It was a novel idea for the town, but for Annie Allen it was a natural mix. Formerly the art teacher at the local K through 12 school, Annie opened Roasted: Art and Coffee three years ago in a storefront under the one blinking yellow light on Highway 200. As advertised, the shop offers a full selection of coffee as well as an eclectic mix of art and gifts from local and regional artists. True to her job history, Annie also offers an assortment of fun and original art classes in the cozy classroom in the back of the house.
Just off the beaten path, down a long driveway that winds through willows and wildflowers and wraps it’s way up a slope, is the home of Jerry and Susie Biresch. What was once a 160 acre homestead where dairy cattle and chickens roamed, and potato plants ruled the hilltop, is now the site of the Iron Hammer Forge. It is here that Jerry has spent the last 25 years making a living doing what he loves – using his blacksmith shop to create works of art.
Rick Rowley’s intricate wood carvings have been a staple of the Lincoln landscape for years. From the Forest Service Ranger Station to the historic Hotel Lincoln to Hooper Park, his work can be spotted just about everywhere in town, and throughout the state and the country for that matter. Rowley operates under the moniker of The Lost Woodsman, and the business has recently become a family affair. Rick’s daughter, Rikki, has taken over operation of The Lost Woodsman Gallery in Lincoln with the hopes of creating a family friendly gathering place for the community.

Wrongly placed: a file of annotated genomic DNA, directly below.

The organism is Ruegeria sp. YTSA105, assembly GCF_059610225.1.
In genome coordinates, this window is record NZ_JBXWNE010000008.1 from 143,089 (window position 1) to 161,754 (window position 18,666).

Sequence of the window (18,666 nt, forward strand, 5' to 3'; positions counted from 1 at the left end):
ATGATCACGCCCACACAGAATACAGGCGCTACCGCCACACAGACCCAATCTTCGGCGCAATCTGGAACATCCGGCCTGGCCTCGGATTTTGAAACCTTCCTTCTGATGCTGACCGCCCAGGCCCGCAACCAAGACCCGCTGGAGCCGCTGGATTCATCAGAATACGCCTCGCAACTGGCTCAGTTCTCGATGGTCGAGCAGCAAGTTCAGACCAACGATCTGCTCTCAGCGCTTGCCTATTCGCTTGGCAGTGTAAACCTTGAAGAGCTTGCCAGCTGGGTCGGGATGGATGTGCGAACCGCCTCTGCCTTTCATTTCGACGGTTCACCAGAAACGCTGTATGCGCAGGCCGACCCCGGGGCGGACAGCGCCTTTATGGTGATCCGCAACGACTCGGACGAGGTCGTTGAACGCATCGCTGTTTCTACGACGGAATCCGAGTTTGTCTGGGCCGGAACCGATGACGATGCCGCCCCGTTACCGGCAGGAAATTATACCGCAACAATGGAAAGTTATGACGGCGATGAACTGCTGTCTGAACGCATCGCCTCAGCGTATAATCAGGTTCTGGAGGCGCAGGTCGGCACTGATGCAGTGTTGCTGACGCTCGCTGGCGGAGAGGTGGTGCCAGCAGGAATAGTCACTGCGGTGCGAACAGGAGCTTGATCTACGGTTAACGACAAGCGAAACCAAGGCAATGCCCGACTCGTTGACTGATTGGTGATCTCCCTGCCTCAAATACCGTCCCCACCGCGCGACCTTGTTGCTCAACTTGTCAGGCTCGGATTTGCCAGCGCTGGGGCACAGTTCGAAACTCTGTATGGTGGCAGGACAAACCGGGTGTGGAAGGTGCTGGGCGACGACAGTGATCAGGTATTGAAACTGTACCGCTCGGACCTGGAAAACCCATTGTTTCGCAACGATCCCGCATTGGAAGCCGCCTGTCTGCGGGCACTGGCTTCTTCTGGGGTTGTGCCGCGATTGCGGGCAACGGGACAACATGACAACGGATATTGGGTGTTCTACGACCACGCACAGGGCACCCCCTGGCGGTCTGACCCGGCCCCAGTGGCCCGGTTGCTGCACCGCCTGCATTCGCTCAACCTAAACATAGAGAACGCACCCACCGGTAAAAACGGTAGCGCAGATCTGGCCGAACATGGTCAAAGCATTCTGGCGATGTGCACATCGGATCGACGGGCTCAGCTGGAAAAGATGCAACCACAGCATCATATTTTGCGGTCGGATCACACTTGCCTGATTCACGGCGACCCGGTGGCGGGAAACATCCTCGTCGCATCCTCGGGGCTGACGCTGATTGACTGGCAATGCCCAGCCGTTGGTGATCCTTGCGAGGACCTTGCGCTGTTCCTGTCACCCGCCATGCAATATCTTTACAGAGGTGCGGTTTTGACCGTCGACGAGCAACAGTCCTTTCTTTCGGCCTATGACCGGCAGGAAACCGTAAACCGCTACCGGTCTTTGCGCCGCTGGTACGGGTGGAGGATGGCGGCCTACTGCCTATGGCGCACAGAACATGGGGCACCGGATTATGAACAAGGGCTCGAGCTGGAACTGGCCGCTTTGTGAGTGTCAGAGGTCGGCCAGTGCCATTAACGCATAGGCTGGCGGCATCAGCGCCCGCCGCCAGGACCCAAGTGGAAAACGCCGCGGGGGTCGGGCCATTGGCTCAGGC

The Lost Woodsman is an art gallery, gift shop, and cafe rolled into one. The art and gifts offered here are a celebration of the Western spirit and culture, and the food is comforting and familiar (and pretty darn tasty according to the locals).
The newest addition to the line-up of offerings here is a beer and wine license to facilitate what has been dubbed “the lounge”. Rikki is a lover of music and a good glass of wine, and wanted to offer a place for local musicians and families to mingle and indulge in drink offering not typically found in other local establishments. The lounge features a corner stage complete with amps and a keyboard, and chalkboard topped tables that encourage artistic expression of all patrons young to old. The plan for the lounge is to feature live music from local and regional acts, as well as open mic nights. Rikki’s hope is that musically inclined folks will feel welcome to stop in anytime, plug into the amp, and play to their heart’s content.